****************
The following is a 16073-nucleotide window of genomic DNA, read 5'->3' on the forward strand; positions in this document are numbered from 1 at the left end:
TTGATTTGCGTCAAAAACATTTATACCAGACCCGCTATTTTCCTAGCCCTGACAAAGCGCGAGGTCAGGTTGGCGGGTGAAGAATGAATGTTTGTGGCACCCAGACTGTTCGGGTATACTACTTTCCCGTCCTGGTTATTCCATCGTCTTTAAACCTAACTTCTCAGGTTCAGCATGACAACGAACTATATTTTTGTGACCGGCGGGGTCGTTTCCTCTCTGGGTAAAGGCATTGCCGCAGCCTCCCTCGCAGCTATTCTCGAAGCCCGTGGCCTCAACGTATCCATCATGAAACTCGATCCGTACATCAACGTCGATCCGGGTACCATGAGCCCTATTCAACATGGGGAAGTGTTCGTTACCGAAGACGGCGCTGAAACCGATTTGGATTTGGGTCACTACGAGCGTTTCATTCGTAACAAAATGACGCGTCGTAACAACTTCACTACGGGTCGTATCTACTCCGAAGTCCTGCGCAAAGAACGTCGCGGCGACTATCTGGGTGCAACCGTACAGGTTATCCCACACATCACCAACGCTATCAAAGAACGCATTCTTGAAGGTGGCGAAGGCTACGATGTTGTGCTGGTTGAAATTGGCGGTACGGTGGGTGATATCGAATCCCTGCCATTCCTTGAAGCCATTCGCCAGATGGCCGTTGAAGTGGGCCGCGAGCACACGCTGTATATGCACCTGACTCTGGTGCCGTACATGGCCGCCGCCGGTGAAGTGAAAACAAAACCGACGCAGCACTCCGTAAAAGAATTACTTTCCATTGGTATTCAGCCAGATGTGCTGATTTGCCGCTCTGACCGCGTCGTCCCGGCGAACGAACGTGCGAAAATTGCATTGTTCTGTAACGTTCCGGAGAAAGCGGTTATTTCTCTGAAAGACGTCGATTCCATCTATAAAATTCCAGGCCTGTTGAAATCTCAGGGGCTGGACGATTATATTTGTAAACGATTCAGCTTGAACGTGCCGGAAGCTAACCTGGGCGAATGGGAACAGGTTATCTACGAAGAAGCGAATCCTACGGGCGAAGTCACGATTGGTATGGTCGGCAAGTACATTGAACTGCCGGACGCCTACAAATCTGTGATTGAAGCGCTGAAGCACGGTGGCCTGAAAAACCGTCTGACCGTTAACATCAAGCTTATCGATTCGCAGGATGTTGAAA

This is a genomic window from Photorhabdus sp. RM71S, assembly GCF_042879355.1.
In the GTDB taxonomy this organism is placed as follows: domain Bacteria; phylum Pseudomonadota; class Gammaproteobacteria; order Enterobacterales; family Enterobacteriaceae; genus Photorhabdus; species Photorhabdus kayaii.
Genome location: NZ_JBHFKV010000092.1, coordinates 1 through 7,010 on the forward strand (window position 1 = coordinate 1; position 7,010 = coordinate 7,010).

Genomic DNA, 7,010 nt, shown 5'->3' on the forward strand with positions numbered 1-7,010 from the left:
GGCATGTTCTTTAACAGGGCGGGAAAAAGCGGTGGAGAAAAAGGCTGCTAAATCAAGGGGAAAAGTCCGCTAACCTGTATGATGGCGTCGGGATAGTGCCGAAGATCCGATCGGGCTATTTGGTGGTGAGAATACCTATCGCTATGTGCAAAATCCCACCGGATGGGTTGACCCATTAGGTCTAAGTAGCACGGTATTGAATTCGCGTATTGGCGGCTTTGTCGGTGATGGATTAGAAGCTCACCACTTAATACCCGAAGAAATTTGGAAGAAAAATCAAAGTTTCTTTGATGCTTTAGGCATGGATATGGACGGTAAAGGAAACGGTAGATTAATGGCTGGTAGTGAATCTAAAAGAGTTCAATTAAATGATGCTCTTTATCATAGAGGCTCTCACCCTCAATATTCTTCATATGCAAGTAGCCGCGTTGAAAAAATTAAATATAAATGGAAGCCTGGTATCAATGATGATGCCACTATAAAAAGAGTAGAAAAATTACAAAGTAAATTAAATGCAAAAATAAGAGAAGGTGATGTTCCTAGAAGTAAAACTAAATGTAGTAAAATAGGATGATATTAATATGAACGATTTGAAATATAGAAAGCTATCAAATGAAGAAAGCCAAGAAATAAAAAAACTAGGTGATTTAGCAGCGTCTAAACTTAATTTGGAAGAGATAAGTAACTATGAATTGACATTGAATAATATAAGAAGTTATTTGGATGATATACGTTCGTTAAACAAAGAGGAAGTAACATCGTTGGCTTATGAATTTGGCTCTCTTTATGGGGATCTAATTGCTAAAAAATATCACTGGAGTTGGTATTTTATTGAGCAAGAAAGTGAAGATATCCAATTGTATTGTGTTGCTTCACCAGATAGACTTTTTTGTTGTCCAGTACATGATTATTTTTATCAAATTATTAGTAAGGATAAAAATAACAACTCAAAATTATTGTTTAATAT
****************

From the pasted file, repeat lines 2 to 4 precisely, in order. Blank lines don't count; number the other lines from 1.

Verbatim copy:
TTGATTTGCGTCAAAAACATTTATACCAGACCCGCTATTTTCCTAGCCCTGACAAAGCGCGAGGTCAGGTTGGCGGGTGAAGAATGAATGTTTGTGGCACCCAGACTGTTCGGGTATACTACTTTCCCGTCCTGGTTATTCCATCGTCTTTAAACCTAACTTCTCAGGTTCAGCATGACAACGAACTATATTTTTGTGACCGGCGGGGTCGTTTCCTCTCTGGGTAAAGGCATTGCCGCAGCCTCCCTCGCAGCTATTCTCGAAGCCCGTGGCCTCAACGTATCCATCATGAAACTCGATCCGTACATCAACGTCGATCCGGGTACCATGAGCCCTATTCAACATGGGGAAGTGTTCGTTACCGAAGACGGCGCTGAAACCGATTTGGATTTGGGTCACTACGAGCGTTTCATTCGTAACAAAATGACGCGTCGTAACAACTTCACTACGGGTCGTATCTACTCCGAAGTCCTGCGCAAAGAACGTCGCGGCGACTATCTGGGTGCAACCGTACAGGTTATCCCACACATCACCAACGCTATCAAAGAACGCATTCTTGAAGGTGGCGAAGGCTACGATGTTGTGCTGGTTGAAATTGGCGGTACGGTGGGTGATATCGAATCCCTGCCATTCCTTGAAGCCATTCGCCAGATGGCCGTTGAAGTGGGCCGCGAGCACACGCTGTATATGCACCTGACTCTGGTGCCGTACATGGCCGCCGCCGGTGAAGTGAAAACAAAACCGACGCAGCACTCCGTAAAAGAATTACTTTCCATTGGTATTCAGCCAGATGTGCTGATTTGCCGCTCTGACCGCGTCGTCCCGGCGAACGAACGTGCGAAAATTGCATTGTTCTGTAACGTTCCGGAGAAAGCGGTTATTTCTCTGAAAGACGTCGATTCCATCTATAAAATTCCAGGCCTGTTGAAATCTCAGGGGCTGGACGATTATATTTGTAAACGATTCAGCTTGAACGTGCCGGAAGCTAACCTGGGCGAATGGGAACAGGTTATCTACGAAGAAGCGAATCCTACGGGCGAAGTCACGATTGGTATGGTCGGCAAGTACATTGAACTGCCGGACGCCTACAAATCTGTGATTGAAGCGCTGAAGCACGGTGGCCTGAAAAACCGTCTGACCGTTAACATCAAGCTTATCGATTCGCAGGATGTTGAAA

This is a genomic window from Photorhabdus sp. RM71S, assembly GCF_042879355.1.
In the GTDB taxonomy this organism is placed as follows: domain Bacteria; phylum Pseudomonadota; class Gammaproteobacteria; order Enterobacterales; family Enterobacteriaceae; genus Photorhabdus; species Photorhabdus kayaii.